Originally Posted by oldbogie
It's done when the ring grooves are re-machined on a used piston or to correct machining errors on new pistons or when running a newer narrow rings in a piston machined for wide rings.
It's a practice I never subscribed to so I can't give you any insight as to how long its good for. My assumption has been that it's a band aid solution from a century ago when vehicles didn't go far nor fast and keeping things running cheaply thru the depression was the paramount concern. I see it as a "Grapes of Wrath" era thing like knurling pistons to run in ridge reamed bores, grinding valves and seats with gritty oily compounds, and shimming bearings are remnant processes from that era designed to keep an engine limping long enough to get from Oklahoma to California.
Bogie you are right on the money!
My father told me when in my pre-teen years I started to work on motors that him and my mother drove a Model T from Oklahoma/Kansas to central Texas.He bought a stripped model T off of a farm for 15 dollars.He tore in to the motor, cut thin strips of leather and fit them behind the rings and fit thin ring spacers on the ring lands.He cut up leather belts(the kind that holds you pants up!)soaked them in motor oil and fit them to the rods because the Babbitt was gone.They could make 20-30 miles a day down roads that were basically cow trails.They would stop a camp on the side of the road each night and my father would drop the pan and replace the leather in the rods that were loose .The last few days of the trip he ran out of leather so he used some canvas that was on the seat of the T.It toke them about a month to drive about 700 miles and the motor did fine as long as he didn't push the RPM'S much past idle.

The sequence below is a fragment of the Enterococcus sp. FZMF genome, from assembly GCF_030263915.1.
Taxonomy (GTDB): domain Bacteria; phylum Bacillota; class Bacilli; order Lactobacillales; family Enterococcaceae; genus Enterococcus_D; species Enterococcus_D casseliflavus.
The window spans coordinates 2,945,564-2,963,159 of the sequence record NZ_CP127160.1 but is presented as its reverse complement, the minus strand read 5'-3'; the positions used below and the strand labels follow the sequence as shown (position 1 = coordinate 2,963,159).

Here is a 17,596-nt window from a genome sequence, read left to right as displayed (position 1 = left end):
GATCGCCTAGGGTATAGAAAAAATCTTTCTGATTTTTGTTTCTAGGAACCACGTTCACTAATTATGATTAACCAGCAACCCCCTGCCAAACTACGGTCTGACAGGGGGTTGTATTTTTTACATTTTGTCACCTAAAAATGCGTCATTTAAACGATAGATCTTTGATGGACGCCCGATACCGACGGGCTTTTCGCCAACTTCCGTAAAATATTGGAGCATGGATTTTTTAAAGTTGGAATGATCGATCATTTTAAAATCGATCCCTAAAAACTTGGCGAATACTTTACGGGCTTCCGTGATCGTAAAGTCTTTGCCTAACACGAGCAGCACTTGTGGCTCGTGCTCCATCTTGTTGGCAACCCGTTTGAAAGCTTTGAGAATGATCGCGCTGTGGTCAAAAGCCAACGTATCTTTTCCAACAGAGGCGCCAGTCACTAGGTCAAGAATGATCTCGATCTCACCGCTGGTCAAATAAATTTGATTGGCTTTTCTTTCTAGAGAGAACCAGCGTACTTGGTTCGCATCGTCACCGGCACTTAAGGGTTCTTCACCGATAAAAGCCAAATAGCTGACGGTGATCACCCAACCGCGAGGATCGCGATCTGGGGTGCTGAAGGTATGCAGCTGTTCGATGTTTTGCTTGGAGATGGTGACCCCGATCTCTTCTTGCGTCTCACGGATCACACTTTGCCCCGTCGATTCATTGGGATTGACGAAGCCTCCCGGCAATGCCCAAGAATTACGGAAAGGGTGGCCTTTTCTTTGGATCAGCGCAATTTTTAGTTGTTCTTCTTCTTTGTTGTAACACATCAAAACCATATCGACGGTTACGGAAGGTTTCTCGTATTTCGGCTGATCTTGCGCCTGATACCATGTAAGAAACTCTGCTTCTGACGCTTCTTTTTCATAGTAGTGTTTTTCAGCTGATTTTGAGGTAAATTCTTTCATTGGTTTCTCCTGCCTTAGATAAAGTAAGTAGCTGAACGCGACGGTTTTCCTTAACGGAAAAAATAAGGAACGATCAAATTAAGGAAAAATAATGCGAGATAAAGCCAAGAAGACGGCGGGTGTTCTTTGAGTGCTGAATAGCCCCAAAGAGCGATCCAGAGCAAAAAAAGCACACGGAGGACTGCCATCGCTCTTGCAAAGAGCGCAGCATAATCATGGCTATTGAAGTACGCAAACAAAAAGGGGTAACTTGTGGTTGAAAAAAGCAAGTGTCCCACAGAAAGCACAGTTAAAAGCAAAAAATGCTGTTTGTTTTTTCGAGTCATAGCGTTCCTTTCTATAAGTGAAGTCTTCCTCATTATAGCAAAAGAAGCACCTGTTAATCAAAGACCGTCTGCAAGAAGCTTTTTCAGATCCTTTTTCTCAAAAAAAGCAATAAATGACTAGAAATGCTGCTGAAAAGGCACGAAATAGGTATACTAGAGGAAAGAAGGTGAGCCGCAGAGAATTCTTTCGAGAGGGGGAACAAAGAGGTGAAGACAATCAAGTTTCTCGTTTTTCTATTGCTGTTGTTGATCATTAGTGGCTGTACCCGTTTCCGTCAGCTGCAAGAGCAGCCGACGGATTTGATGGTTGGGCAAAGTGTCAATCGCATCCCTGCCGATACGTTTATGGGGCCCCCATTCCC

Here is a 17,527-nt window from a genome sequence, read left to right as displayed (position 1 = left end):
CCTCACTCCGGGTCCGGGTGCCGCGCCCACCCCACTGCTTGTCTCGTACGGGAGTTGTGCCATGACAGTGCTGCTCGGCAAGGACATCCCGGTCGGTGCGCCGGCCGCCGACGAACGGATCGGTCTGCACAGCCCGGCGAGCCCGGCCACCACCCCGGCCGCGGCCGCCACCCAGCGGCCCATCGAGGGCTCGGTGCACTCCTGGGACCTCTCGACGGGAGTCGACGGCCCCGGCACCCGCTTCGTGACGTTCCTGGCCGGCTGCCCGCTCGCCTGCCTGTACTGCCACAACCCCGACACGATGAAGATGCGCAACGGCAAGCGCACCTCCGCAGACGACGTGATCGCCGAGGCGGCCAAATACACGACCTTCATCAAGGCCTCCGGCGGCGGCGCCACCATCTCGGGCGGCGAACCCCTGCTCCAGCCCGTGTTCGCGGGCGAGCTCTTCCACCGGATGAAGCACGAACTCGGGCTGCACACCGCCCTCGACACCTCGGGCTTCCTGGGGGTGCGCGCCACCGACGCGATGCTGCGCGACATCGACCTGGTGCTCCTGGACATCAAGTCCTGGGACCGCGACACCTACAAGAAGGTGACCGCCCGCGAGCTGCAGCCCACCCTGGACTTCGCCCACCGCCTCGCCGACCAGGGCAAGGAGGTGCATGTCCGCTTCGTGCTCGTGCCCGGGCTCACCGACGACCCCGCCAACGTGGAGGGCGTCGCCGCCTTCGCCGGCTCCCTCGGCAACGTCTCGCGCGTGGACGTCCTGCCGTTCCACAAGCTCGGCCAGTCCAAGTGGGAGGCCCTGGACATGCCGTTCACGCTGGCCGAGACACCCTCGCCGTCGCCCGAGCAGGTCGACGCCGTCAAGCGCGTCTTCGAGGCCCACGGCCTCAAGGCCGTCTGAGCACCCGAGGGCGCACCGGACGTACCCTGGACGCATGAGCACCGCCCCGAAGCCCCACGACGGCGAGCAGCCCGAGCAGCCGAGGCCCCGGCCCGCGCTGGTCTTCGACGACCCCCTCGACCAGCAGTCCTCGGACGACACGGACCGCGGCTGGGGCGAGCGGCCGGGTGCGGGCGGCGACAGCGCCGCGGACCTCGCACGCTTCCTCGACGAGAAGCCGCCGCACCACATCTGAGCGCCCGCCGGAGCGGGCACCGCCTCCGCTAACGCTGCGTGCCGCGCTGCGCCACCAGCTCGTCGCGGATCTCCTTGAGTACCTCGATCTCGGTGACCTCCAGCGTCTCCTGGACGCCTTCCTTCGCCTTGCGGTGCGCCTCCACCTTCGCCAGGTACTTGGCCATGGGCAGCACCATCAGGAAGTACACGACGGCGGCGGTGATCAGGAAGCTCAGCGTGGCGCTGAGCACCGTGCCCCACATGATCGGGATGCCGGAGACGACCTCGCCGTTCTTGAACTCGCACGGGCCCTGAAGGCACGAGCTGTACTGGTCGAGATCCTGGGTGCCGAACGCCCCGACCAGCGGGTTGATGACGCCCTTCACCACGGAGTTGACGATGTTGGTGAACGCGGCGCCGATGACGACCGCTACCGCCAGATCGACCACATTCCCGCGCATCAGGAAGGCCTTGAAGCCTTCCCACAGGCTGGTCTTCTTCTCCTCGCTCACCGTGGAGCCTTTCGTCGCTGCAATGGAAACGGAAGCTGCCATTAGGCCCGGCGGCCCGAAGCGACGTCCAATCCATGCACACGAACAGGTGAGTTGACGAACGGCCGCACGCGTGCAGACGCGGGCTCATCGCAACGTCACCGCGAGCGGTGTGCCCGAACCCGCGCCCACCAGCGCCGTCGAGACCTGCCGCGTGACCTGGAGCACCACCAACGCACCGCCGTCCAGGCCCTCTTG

So I guess if you put your mind to it you can do about anything.
Lost your job yet?
Keep buying foreign.